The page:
Equally important, creating a safe learning environment conducive to student success is a fundamental leadership principle and a prerequisite for successful entrepreneurial practices on campus. This doesn’t seem to be the case at the American University in Cairo (AUC), my own university, where over hundred female students were sexually harassed by a former male student who seemed to be able to get away with it during his time on campus because female students were not informed about existing policies and procedures that combat harassment, discrimination, and racism (see Egypt Independent, 2020; Shamaa, 2020). In support of this argument, AUC’s statement on this incident was incomplete, unclear and vague; AUC stated, “the accused is no longer an AUC student, and that he left in 2018. The university stressed that its policies do not tolerate sexual harassment and that it is committed to maintaining a safe environment for all members of the university’s community” (Egypt Independent, 2020, para. 20).

    After asking students (N = 5) about the impact this incident has on entrepreneurship, all students concluded that vague policies and the lack of communication with university administrators on culturally sensitive issues create a sense of detachment and estrangement, which in turn alienates them and undermines their entrepreneurial spirit. According to Salma, “I still do not know where to go or what to do if I faced similar incidents on campus… I do not belong to the AUC community anymore and I care about nothing except graduating and moving on. All that I need is the degree and I can focus on entrepreneurship elsewhere after that.” (personal communication, August 3, 2020). Salma’s assertion clearly indicates that adequate communication and clear university policies, which are central to social entrepreneurship, promote ethical practice on campus and enhance students’ learning experience. In order to solve similar issues within and outside higher education institutions, university leaders should act as social change agents who adjust common misconceptions, rectify problems, and resolve ambiguity using multiple socially and ethically entrepreneurial approaches conducive to professional leadership and management (Catherall & Richardson, n.d.; Salamzadeh, Azimi, & Kirby, 2013).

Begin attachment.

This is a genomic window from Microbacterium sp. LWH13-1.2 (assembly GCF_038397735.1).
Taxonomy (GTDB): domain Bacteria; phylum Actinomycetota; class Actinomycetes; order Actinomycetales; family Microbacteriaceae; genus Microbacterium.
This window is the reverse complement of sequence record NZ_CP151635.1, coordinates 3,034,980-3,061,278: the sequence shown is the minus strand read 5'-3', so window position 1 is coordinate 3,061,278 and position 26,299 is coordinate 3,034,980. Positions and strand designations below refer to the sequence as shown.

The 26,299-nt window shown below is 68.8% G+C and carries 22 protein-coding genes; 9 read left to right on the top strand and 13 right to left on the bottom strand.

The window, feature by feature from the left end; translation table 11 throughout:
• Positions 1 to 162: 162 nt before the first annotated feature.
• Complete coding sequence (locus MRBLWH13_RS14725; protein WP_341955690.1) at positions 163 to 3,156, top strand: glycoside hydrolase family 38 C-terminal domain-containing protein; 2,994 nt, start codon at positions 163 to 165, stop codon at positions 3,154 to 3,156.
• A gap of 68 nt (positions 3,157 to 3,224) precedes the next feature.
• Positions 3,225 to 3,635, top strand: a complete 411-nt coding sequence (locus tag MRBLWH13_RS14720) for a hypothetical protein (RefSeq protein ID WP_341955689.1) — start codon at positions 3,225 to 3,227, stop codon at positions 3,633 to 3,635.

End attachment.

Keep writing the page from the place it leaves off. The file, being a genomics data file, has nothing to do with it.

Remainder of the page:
Conclusion and Recommendations